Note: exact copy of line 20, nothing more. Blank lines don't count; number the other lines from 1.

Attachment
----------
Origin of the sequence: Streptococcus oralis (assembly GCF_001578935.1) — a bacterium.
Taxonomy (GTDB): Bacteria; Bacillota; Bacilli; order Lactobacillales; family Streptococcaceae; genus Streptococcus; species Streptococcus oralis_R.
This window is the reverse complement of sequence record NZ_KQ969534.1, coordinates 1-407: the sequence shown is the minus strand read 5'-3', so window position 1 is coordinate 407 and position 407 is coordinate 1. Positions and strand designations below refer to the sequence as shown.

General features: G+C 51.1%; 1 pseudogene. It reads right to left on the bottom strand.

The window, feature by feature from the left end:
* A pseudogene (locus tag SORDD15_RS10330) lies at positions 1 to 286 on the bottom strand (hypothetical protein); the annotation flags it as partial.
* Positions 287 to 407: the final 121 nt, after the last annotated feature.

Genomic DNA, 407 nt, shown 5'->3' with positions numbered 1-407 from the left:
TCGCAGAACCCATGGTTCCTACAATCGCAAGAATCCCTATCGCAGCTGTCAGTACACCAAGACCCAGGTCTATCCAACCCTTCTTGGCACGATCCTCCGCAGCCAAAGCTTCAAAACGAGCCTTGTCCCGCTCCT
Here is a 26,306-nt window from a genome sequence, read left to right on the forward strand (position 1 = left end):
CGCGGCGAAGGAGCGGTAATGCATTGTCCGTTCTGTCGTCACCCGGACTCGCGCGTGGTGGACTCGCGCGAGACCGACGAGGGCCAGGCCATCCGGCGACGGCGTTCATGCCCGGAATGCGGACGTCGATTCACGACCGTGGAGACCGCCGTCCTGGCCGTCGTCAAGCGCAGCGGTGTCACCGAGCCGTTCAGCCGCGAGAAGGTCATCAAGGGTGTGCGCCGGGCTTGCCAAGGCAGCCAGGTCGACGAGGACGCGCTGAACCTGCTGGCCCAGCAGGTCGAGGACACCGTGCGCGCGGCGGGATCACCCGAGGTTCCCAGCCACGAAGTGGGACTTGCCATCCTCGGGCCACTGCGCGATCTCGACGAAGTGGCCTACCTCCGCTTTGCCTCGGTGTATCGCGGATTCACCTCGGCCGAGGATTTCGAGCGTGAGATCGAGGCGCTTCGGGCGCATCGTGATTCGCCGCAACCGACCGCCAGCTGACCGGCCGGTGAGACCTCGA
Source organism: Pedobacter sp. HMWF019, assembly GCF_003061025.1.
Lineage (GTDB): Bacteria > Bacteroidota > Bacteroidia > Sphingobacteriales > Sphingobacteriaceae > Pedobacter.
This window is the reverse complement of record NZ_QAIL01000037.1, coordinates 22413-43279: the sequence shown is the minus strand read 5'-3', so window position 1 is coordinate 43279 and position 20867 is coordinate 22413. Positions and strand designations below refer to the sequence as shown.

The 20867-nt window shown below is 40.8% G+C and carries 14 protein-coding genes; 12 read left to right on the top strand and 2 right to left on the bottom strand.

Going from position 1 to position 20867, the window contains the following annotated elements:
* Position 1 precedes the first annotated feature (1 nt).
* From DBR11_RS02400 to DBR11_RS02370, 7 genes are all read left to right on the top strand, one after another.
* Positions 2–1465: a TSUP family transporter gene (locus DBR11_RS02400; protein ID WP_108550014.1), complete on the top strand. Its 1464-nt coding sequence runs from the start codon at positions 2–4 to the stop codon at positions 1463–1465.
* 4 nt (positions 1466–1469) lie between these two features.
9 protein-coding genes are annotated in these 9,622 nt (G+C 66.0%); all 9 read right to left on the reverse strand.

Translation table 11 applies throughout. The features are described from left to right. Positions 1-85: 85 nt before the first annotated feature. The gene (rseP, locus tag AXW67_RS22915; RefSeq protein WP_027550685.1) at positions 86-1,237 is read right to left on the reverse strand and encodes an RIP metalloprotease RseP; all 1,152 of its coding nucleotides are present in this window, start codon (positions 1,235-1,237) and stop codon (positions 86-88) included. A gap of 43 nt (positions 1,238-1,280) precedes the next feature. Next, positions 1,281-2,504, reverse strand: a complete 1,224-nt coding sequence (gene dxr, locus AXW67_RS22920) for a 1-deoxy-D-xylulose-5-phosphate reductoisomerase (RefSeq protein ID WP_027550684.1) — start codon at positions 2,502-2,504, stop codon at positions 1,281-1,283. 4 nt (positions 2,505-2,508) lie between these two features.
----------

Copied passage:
* 4 nt (positions 1466–1469) lie between these two features.